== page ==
The best interests of children of primary caregivers to be sentenced: a comparative study
Every child has the right to care. The commission of an offence by the child’s primary caregiver and her resultant imprisonment may infringe or place the right of the child to care at risk of infringement. The incarceration of the child’s caregiver may lead to the child being deprived of care as there may be no one to care for the child. International children rights instruments impose the duty to act in the best interests of the child in every matter that concerns the child on the court as well. The sentencing of the child’s primary caregiver is itself a matter that involves the child and that directs the court to consider the right of the child to care when imposing a custodial sentence on the child’s primary caregiver. The prescript of the best interests of the child has altered the traditional approach to sentencing. The court has the obligation to take into account the right of the child to care when imposing a custodial sentence on the child’s caregiver. The landmark dictum of S v M has since established guidelines for the sentencing of a child’s caregiver. The guidelines for the sentencing of the child’s primary caregiver are not always adhered to much so to the detriment of children of caregivers. In some of the cases where the guidelines for the sentencing of the child’s caregiver have been complied with, the placement of the children in appropriate alternative care was often left to the Departments of Social Development or Correctional Services and was without appropriate supervision by the court. The procedure that social workers follow in putting a child in alternative care is unsuitable for the child of a caregiver that stands to be sentenced to a custodial sentence or that is jailed. The placement of children in alternative care without appropriate supervision by the court has the potential of infringing their right to care. The placement of children in appropriate alternative care is often intended, where possible, to avoid confining children with their imprisoned caregivers. The prison environment is at most uncongenial for children. The Children’s Act creates possibilities for the care of the child of an imprisoned caregiver. The child may be cared for by a person or persons that he is familiar with and who is or are able to perpetuate the child’s religion, heritage, language and culture and such care makes it unnecessary to resort to other forms of alternative care such as institutional care. The placement of the child of an incarcerated caregiver in appropriate alternative care requires that the mandate of the Family Advocate be amended. At present, the Family Advocate operates from the private law sphere. The Family Advocate should be an integral part of the sentencing of the child’s caregiver and must be authorised to assist the child’s primary caregiver to identify and to enter into a parental responsibilities and rights agreement with a person or persons who will care for the child during her term of imprisonment.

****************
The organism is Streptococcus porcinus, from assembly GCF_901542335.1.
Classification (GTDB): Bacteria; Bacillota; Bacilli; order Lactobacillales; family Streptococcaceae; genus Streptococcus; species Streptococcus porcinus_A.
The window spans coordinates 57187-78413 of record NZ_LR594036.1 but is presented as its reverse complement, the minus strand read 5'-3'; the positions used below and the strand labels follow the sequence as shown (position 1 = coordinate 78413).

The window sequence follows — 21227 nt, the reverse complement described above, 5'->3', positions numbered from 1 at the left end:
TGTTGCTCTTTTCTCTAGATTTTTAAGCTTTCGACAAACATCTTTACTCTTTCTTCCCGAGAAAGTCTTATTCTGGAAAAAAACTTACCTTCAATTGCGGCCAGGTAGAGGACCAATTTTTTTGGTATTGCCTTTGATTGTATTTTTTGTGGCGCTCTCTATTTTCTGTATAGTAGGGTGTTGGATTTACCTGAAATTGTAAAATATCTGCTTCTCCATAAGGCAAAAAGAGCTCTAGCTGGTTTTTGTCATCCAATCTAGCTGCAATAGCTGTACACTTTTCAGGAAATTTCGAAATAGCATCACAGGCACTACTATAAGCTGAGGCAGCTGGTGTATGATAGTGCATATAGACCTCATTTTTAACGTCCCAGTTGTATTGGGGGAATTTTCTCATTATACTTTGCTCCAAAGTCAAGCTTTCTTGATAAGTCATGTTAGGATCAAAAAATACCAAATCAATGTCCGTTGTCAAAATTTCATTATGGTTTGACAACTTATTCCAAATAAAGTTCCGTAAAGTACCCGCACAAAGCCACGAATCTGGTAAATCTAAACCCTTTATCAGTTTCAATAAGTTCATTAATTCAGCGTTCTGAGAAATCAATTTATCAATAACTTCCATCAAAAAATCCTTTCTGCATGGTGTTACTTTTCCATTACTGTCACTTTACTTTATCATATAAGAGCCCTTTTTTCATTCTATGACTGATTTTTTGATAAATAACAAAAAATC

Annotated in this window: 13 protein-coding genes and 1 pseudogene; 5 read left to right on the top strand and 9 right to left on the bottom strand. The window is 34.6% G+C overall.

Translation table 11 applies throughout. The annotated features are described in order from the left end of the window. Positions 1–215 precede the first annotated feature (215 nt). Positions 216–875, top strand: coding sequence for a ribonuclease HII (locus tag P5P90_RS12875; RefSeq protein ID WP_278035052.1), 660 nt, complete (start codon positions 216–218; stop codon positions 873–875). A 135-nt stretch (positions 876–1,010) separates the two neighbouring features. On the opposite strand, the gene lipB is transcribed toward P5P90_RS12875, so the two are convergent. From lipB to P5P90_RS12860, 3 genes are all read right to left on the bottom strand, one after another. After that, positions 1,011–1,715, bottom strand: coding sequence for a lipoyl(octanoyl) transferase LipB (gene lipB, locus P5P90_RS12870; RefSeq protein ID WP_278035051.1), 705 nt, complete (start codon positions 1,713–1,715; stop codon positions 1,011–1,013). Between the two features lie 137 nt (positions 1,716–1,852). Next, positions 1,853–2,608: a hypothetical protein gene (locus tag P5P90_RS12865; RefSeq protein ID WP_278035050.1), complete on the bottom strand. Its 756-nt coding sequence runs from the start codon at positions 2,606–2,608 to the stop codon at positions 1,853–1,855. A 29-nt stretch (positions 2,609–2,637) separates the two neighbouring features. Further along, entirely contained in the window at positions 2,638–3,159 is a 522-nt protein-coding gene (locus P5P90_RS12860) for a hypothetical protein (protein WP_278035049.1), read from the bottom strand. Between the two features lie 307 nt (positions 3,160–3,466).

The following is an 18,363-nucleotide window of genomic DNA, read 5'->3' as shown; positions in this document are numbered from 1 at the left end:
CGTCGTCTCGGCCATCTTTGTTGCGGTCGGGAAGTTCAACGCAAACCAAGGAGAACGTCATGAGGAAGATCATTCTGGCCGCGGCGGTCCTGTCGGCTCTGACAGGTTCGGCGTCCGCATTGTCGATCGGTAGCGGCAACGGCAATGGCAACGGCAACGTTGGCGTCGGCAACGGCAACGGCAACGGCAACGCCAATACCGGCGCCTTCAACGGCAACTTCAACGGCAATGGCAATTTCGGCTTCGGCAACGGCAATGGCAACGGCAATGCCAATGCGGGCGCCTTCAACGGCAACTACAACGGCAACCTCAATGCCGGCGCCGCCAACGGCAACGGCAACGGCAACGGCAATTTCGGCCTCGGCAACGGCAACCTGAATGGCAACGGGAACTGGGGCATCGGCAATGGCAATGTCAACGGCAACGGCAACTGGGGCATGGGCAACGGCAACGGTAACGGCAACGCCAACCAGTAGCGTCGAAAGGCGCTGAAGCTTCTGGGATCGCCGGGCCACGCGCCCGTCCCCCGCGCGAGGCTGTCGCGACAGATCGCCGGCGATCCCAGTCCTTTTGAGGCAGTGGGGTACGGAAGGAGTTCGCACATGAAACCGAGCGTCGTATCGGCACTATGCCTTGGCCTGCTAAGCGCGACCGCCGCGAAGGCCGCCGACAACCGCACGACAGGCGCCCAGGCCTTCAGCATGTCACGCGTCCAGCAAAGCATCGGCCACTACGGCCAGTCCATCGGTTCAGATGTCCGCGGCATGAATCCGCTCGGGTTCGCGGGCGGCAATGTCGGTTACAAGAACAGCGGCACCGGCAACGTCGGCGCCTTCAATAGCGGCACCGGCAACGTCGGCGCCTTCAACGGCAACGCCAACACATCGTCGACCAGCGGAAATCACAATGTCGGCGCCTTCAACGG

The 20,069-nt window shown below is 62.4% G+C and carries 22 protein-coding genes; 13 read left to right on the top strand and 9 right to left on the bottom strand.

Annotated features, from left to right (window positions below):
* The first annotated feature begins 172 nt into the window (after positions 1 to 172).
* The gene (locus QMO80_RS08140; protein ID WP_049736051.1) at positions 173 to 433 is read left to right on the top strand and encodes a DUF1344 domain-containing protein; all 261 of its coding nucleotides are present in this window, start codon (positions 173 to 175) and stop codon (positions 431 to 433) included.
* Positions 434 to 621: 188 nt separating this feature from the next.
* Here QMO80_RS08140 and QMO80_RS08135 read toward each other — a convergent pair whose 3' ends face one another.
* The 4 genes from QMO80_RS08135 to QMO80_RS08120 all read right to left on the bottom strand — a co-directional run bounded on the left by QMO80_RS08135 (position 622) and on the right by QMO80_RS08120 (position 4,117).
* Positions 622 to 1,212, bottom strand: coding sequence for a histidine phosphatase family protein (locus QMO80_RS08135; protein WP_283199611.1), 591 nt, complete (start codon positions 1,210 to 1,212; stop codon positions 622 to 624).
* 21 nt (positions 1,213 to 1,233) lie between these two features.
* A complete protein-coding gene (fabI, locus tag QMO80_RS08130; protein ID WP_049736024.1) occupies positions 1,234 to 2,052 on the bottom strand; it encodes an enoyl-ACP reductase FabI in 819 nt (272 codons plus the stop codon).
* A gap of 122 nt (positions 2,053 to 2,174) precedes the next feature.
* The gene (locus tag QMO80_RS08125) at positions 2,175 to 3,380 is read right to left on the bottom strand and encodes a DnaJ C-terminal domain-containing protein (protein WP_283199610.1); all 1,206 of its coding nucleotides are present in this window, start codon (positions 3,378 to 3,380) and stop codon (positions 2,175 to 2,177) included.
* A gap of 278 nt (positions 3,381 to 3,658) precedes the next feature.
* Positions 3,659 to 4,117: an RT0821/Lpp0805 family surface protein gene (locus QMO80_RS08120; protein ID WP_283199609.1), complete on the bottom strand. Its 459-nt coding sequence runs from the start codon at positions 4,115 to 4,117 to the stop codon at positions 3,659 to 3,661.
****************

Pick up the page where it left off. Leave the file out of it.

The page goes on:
- Law